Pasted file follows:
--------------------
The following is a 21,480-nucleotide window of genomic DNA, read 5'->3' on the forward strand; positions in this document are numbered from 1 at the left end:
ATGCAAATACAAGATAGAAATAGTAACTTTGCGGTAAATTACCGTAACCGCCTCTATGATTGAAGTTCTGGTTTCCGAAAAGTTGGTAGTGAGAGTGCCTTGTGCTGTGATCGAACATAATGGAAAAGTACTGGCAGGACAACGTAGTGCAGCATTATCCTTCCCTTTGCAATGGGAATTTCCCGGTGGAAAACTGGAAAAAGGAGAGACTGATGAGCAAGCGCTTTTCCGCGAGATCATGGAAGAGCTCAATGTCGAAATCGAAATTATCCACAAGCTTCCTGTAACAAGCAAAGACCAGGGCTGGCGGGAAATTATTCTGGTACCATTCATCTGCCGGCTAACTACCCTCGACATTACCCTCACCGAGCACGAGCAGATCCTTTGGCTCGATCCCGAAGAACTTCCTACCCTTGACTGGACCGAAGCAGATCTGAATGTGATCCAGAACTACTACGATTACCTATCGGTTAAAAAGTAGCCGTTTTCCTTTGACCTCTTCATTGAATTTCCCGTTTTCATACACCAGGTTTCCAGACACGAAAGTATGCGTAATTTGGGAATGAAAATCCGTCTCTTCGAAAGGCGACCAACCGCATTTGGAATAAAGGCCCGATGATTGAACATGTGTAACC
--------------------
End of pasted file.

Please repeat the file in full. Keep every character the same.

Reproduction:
The following is a 21,480-nucleotide window of genomic DNA, read 5'->3' on the forward strand; positions in this document are numbered from 1 at the left end:
ATGCAAATACAAGATAGAAATAGTAACTTTGCGGTAAATTACCGTAACCGCCTCTATGATTGAAGTTCTGGTTTCCGAAAAGTTGGTAGTGAGAGTGCCTTGTGCTGTGATCGAACATAATGGAAAAGTACTGGCAGGACAACGTAGTGCAGCATTATCCTTCCCTTTGCAATGGGAATTTCCCGGTGGAAAACTGGAAAAAGGAGAGACTGATGAGCAAGCGCTTTTCCGCGAGATCATGGAAGAGCTCAATGTCGAAATCGAAATTATCCACAAGCTTCCTGTAACAAGCAAAGACCAGGGCTGGCGGGAAATTATTCTGGTACCATTCATCTGCCGGCTAACTACCCTCGACATTACCCTCACCGAGCACGAGCAGATCCTTTGGCTCGATCCCGAAGAACTTCCTACCCTTGACTGGACCGAAGCAGATCTGAATGTGATCCAGAACTACTACGATTACCTATCGGTTAAAAAGTAGCCGTTTTCCTTTGACCTCTTCATTGAATTTCCCGTTTTCATACACCAGGTTTCCAGACACGAAAGTATGCGTAATTTGGGAATGAAAATCCGTCTCTTCGAAAGGCGACCAACCGCATTTGGAATAAAGGCCCGATGATTGAACATGTGTAACC